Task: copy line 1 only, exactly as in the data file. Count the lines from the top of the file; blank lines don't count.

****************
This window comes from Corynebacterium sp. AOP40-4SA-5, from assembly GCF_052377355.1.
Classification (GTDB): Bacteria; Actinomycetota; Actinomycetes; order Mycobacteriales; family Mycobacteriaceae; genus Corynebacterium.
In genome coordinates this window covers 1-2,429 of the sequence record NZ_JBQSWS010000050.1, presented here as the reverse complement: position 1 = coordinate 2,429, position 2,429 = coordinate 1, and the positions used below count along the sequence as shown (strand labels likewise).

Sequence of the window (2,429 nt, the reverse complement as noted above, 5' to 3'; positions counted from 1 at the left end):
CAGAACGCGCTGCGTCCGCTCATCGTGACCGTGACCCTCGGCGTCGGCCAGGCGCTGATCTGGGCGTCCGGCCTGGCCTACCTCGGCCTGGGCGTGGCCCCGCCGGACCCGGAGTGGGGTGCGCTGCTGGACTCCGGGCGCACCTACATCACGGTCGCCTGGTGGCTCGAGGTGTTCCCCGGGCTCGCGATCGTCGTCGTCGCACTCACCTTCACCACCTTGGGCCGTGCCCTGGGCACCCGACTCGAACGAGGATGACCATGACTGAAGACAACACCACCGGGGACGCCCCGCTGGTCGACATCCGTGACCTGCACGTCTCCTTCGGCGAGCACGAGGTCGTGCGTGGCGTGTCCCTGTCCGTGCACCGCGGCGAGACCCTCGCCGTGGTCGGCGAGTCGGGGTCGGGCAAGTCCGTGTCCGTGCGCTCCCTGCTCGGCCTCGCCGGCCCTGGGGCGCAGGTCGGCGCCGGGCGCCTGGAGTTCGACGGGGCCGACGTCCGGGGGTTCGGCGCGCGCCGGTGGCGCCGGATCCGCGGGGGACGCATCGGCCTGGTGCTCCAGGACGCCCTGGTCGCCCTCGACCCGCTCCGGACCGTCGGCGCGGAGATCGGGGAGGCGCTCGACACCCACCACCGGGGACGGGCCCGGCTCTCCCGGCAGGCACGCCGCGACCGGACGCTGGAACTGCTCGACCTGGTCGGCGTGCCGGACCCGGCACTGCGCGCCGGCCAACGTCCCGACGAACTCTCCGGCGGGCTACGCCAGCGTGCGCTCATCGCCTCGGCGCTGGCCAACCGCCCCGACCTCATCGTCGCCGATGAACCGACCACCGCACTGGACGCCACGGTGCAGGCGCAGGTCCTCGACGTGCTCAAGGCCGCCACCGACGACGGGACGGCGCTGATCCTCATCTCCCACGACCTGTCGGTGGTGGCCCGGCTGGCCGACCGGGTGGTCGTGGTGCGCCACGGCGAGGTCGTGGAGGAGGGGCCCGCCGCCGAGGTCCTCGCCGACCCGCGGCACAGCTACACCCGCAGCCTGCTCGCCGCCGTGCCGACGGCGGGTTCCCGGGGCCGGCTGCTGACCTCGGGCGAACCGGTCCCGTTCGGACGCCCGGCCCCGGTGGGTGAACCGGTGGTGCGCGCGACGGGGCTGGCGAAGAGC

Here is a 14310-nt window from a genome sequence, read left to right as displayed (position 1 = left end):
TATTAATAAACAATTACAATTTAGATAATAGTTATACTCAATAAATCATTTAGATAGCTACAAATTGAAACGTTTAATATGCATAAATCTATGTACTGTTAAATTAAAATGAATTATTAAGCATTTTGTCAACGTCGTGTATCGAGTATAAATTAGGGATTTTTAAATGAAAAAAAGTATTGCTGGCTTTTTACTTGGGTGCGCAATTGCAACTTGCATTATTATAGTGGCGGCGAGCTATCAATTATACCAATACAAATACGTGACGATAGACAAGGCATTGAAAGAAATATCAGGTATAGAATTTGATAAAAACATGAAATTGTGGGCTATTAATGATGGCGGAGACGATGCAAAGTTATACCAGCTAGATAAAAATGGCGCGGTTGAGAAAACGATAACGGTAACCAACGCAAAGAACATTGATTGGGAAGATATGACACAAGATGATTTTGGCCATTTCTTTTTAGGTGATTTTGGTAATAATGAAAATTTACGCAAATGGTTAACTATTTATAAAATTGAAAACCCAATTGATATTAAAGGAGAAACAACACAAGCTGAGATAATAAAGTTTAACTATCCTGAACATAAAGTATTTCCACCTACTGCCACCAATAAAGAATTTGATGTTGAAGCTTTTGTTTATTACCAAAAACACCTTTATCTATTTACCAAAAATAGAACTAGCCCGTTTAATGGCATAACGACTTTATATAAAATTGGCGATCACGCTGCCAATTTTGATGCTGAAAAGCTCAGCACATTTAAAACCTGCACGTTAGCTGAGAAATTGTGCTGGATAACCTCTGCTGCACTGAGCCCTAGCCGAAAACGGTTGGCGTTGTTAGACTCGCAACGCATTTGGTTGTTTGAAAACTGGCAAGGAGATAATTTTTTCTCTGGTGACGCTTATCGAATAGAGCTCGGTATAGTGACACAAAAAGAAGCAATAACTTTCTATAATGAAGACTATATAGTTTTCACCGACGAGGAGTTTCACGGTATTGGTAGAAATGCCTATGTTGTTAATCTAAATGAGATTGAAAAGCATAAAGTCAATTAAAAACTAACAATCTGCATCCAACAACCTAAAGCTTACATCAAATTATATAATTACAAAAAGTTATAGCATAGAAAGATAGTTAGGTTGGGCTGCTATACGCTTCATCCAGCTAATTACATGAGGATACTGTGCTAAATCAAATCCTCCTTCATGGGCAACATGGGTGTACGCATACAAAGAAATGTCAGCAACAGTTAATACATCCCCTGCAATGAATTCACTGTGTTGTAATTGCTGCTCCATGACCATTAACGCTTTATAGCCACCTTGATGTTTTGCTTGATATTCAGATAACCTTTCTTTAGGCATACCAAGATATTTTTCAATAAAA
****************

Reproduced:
This window comes from Corynebacterium sp. AOP40-4SA-5, from assembly GCF_052377355.1.